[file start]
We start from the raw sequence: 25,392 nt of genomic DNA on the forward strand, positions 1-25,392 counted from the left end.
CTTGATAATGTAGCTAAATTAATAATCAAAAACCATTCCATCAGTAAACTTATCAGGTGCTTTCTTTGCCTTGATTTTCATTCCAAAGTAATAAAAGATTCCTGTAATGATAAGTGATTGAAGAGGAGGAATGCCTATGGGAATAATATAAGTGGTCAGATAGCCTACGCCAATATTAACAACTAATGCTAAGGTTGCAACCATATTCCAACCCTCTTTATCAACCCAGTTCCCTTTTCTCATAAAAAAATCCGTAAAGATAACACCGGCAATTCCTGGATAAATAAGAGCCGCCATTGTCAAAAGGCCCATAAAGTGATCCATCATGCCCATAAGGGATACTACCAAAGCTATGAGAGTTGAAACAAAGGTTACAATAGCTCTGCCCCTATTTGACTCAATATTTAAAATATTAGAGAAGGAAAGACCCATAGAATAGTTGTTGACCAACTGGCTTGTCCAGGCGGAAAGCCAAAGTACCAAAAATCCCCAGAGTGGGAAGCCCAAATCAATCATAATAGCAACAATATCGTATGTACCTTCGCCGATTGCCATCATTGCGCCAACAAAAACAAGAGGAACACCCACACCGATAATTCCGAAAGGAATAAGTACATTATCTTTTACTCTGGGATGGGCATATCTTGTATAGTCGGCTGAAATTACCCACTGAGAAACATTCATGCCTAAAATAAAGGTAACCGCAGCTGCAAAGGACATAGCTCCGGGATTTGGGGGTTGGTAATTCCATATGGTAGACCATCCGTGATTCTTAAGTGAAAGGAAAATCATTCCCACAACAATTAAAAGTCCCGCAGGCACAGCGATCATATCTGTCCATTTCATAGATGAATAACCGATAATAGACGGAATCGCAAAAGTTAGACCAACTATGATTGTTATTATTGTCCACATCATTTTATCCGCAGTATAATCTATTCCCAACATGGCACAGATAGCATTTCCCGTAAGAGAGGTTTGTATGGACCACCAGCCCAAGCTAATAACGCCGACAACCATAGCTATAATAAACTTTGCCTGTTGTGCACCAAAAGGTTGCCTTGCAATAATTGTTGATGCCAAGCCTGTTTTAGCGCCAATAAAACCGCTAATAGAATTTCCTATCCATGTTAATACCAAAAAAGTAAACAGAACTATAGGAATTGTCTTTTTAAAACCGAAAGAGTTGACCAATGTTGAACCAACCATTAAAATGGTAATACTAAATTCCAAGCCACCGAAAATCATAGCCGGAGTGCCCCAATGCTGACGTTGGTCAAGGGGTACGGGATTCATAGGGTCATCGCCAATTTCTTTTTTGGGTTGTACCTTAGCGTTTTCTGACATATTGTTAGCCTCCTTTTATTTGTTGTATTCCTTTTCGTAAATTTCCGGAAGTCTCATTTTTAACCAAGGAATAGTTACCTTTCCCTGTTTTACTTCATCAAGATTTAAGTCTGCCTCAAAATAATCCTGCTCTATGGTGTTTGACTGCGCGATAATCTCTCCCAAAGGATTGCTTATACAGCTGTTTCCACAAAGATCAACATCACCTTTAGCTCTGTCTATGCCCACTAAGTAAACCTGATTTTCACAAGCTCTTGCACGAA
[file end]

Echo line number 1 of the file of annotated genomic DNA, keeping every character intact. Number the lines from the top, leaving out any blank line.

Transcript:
We start from the raw sequence: 25,392 nt of genomic DNA on the forward strand, positions 1-25,392 counted from the left end.